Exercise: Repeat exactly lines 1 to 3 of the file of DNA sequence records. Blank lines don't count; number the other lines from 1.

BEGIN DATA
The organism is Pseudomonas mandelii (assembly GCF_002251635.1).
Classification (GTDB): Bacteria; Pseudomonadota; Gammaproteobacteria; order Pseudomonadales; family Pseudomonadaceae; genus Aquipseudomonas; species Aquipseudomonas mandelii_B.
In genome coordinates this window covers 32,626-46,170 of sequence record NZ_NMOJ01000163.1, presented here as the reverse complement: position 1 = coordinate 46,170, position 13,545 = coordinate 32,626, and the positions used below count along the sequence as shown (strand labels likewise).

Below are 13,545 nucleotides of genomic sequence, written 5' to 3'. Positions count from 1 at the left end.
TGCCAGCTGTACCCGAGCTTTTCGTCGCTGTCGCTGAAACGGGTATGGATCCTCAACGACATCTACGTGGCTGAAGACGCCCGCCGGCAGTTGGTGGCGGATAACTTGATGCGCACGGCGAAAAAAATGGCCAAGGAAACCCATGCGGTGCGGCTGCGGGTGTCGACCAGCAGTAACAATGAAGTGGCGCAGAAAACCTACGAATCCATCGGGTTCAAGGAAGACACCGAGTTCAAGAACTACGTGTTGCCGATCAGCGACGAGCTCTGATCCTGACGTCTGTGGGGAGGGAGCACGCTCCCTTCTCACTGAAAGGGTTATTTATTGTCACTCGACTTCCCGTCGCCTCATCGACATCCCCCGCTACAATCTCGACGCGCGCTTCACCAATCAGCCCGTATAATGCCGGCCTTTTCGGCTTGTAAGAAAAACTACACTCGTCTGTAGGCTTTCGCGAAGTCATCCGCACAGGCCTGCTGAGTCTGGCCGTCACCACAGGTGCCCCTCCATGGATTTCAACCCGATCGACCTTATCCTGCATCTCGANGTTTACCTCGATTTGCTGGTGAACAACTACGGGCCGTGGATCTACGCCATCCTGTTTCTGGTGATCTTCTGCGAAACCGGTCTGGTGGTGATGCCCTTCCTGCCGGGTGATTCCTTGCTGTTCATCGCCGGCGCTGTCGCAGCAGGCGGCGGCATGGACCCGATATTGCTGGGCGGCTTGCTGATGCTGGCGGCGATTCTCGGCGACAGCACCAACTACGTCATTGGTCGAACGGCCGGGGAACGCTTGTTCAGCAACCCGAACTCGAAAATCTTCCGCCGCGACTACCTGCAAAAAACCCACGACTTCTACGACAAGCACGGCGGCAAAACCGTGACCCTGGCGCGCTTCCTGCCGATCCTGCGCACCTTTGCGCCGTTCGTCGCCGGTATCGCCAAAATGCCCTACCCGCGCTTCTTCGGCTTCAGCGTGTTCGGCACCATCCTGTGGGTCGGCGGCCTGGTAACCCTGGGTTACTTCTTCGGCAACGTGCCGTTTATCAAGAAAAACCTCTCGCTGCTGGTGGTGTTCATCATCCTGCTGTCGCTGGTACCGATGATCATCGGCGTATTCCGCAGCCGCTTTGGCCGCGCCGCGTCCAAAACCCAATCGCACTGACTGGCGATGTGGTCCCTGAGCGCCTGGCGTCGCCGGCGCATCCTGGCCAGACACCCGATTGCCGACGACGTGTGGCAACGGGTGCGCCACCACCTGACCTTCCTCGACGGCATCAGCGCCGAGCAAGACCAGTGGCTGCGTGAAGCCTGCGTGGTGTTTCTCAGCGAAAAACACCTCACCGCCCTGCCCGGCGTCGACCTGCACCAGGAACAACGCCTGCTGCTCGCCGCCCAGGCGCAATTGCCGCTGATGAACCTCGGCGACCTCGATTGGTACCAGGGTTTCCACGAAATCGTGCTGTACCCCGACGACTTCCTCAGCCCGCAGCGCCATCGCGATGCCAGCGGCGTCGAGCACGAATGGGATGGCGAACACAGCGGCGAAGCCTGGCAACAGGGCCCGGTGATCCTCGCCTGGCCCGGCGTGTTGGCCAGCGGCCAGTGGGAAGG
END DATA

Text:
The organism is Pseudomonas mandelii (assembly GCF_002251635.1).
Classification (GTDB): Bacteria; Pseudomonadota; Gammaproteobacteria; order Pseudomonadales; family Pseudomonadaceae; genus Aquipseudomonas; species Aquipseudomonas mandelii_B.
In genome coordinates this window covers 32,626-46,170 of sequence record NZ_NMOJ01000163.1, presented here as the reverse complement: position 1 = coordinate 46,170, position 13,545 = coordinate 32,626, and the positions used below count along the sequence as shown (strand labels likewise).